The Sweet Potato originated in Central America and is now grown throughout the tropics. It has been grown for many generations in West Africa and has proved to be a popular crop.

The plant is a creeping annual with a trailing stem above ground, called a stolon. As the stem creeps along the soil surface roots are produced at the nodes and draw water and nutrients from the soil. The leaves have different sizes and shapes according to the variety. Certain roots thicken to form tubers which are the edible part of the plant. The tubers vary greatly in shape, size, colour and taste according to variety. The plants produce large, bell‐shaped flowers and these form a fruit containing 4 small black seeds. However, propagation is by vegetative means, using cuttings.

The edible tubers contain latex and are rich in starch. They contain some sugar, protein and fat, and the pigmented tubers are rich in Vitamin A and some Vitamin B and C. The green leaves and stems are useful stock‐feed when fed fresh, or can be cut and dried as hay which may yield up to 1 ton per hectare. For the purpose of stock feed, the following is the analysis:

Table 1: Analysis of sweet potatoes for stock feed purposes

 Dry MatterDigestible ProteinTotal Digestible Nutrients
Young Leaves15%1.5%6%


There are hundreds of different varieties of sweet potatoes, and can be divided into three groups, which are:

Plants with deeply lobed leaves that produce white tubers and are slow maturing; Plants with heart‐shaped leaves that produce red tubers; and

Plants that produce tubers, which are round with yellow flesh and are rich in Vitamin A, B and C.

Local named varieties are Ribbok, Blesbok, Brondal, Impala, Koedoe, Mafuta and Bosbok.


The sweet potato likes hot days and warm nights with a mean monthly temperature of between 21°C – 29°C and at least 300 mm of rainfall over the growing period of 4 ‐ 5 months. In high rainfall areas the crop is planted towards the end of the rainy period. The crop can grow on any well drained soil and normally planted onto ridges or mounds.

The planting material can be; stem cuttings from the growing ends of the stolons, which are the materials normally used, but include pieces of tuber and pieces of the leaf stalks. Pieces of stem about 300 mm – 400 mm long are used. The bottom leaves are removed and the cutting is pushed into the soil at an angle. It is possible to obtain planting shoots by planting small tubers close together in nursery beds and allowing them to sprout. After 4 ‐ 6 weeks the sprouts are removed and planted in the lands making sure that healthy, virus free material is used.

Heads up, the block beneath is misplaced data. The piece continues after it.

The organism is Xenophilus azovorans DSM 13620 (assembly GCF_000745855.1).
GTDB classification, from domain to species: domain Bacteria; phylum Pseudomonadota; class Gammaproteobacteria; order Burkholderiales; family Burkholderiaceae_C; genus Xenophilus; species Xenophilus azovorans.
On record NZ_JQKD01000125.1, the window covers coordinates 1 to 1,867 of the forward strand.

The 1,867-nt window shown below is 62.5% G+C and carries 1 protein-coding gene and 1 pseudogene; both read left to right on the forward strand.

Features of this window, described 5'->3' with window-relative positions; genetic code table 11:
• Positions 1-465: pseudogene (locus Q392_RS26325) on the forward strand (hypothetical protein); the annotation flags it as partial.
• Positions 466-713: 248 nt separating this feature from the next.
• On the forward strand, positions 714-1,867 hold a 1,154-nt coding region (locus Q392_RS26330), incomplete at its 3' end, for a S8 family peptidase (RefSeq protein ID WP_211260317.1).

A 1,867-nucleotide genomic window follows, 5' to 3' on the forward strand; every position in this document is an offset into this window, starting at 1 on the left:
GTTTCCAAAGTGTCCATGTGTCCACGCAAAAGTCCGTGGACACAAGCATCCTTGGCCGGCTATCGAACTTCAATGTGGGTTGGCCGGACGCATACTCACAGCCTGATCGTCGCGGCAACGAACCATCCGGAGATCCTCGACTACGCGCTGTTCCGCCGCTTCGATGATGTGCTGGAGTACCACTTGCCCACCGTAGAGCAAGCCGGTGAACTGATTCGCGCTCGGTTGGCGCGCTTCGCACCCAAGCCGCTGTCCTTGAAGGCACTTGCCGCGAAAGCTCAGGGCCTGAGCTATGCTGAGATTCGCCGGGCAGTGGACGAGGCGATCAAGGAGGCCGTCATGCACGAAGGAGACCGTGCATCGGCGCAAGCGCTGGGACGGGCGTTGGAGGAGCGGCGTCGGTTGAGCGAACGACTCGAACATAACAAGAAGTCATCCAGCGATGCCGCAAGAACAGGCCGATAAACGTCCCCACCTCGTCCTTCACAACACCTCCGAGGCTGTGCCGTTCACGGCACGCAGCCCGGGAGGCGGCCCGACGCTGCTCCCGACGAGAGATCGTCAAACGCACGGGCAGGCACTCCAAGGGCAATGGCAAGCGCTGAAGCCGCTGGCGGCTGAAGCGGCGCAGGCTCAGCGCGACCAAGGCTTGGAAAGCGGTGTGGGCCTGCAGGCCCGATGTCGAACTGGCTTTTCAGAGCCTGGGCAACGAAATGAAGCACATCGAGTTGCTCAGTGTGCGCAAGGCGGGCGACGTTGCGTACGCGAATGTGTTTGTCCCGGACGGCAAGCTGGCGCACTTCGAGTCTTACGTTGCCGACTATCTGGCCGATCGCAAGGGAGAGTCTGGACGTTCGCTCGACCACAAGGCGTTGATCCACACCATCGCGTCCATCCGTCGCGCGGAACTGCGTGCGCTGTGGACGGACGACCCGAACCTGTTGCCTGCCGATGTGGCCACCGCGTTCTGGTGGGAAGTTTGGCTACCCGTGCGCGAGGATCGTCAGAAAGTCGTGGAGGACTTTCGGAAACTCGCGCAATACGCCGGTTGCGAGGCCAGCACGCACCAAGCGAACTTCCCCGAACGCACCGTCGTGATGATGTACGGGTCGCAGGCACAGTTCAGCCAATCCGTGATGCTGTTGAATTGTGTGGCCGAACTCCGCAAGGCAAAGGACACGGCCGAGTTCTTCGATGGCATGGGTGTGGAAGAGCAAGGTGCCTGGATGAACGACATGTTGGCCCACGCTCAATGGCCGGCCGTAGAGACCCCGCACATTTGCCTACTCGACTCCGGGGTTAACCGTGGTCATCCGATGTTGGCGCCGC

The cuttings are planted 300 mm – 400 mm apart on ridges which are 1 000 mm apart and 500 mm high to prevent waterlogging and allow the stolons plenty of room to spread out. Stolons which grow down into the furrows should be turned back onto the ridges. Material used for planting should be free from pests and diseases. Using the spacing given above will give a plant population of between 25 000 – 35 000 plants/ha. Cuttings should put out roots and start to grow a week after being planted.


Sweet potatoes respond well to organic manures and where possible organic matter should be dug into the soil before the ridges are made up. This can be in the form of crop residues, grass, kraal manure or pig and poultry manure. Wood ash can also be mixed with the soil. Compound fertilizers can be applied to the seed and mixed in with the soil before ridging up. On fertile soils 400 kg/ha of a 2:3:4(30) fertilizer can be applied at or before planting with a topdressing at 6 weeks of 250 kg/ha of LAN. On infertile lands 800 kg/ha of 2:3:4(30) can be applied at planting with a topdressing at 6 weeks of 150 kg/ha of LAN.

The crop should be kept free from weeds by hand hoeing in the early stages of growth, but once the stolons and leaves cover the ground weeds are kept down and further cultivation is not required.



The grubs of these insects bore through the stems and tubers of the growing plant, and the adult weevils feed on the leaves, stems and roots. Spraying with chloropyrifos at pre‐planting and spraying at 5 and 10 week intervals should control this pest.


This is a fungal disease which attacks the tubers, causing black spots and rotting. Control of the disease is by using good rotations and clean disease free planting material.


This causes rotting in tubers that are being stored after harvesting. Storage bins should be kept clean and any infected tubers should be removed and destroyed.


The tubers will be ready for harvesting 4 ‐ 5 months after planting. The leaves of the plants turn yellow and begin to drop off when the crop is ready. The tubers are normally dug up by hand, dried and stored either whole or after being sliced into smaller pieces. Since the tubers do not keep well after harvesting, they can be left in the ground and dug up when required, although if left in the ground too long they may be eaten by termites. If the soil temperatures drop below 12°C there will be a negative effect on quality.

The plants are good producers and a single plant can produce up to 50 tubers. Yields of up to 40 t/ha can be obtained with good fertilising and rainfall, but an average yield would be 20 t/ha – 30 t/ha of tubers and 4 ‐ 5t /ha of green material from the leaves and stolons. Although the crop is grown mainly for the edible tubers it is also used as filler in canning and sauces. The tubers have high starch content and used to make starch flour, glucose, syrup and can be fermented to produce alcohol.